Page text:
I totally agree with what CARL says. My visit, some three months after his, was in the late afternoon of a blue sky day. It was a change to visit a site that was well signed. The only other vehicles iin the visitors carpark were heavy farm machinery. Up the track beyond a short distance and an access gate came into view on the left. Through this, and there was the camp, with access directly ahead to its middle. Grass, as per Barsalloch fort, pretty manicured. Historic Scotland does its job. I circled anticlockwise, snapping away with camera and smartphone. I had visited over twenty five sites and found no one else there. Same here. I could take the place in undisturbed. I disagree with CARL about the ditch height, which, particularily at the far end, was well above my head when I descended to its bottom. Climbing up at halfway along the far end I continued snapping away.. I think the best view of the place is from here. I held my camera above my head to capture panoramic views, and then noticed that the sun setting behind me was casting my long shadow over the earthworks. I snapped some more. Such a well preserved place. Those that doubted its antiquity pre excavation can be readily forgiven. Continuing my circuit I reached the second last corner, and looked down. There at my feet on the grass at the edge of the ditch was a syringe. If ever there was a more unpleasant juxtaposition of ancient and modern... my photography became darker. The sun was going down and would be setting in under an hour. This was the last day of my holiday, and I had resolved at its outset that the finale would be at Torhouskie. Time to go.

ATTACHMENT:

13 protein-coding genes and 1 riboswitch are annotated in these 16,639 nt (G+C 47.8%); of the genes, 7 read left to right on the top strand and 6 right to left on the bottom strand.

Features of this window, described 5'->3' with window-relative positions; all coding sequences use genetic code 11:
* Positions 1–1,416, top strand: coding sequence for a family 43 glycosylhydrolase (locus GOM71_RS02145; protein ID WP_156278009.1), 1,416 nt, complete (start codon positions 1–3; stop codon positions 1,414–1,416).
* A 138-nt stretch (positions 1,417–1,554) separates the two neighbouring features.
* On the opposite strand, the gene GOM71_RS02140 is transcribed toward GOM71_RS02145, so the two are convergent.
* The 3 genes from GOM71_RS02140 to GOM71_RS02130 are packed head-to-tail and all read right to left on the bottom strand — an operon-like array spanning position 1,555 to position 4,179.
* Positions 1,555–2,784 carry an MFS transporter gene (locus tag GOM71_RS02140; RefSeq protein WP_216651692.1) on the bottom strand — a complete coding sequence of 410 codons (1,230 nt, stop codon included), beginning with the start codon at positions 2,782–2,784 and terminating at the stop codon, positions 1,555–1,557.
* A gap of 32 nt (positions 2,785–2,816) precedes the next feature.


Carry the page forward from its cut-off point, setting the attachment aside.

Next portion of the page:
One mile west of Whithorn on the A746.
Historic Scotland site - signposted.
Drive up the farm drive and there is (surprisingly) a visitors car park. A short walk along the obvious path up through the back of the farm and you are there. An information board is provided which states this site has been dated to between 100BC and 100AD.
The site is in such good condition it was once thought it could have been Roman or even Medieval.
The site is in excellent condition and the entrance is very easy to see. The ditch surrounding this rectangular site is still about 2m deep - and well defined it is too. The site occupies a prominent position within the surrounding fairly flat countryside.
This is a nice site and well worth visiting. One of very many cracking sites to visit in this often overlooked part of Scotland. Most people (myself included) drive straight through to get to the beautiful highlands. Dumfries and Galloway may not have the mountains but it is nevertheless a pretty area with some fine coastal views. As for prehistoric and historic sites, it can certainly hold its own with most other areas of the country.
Try to make time to stop off on your way further north.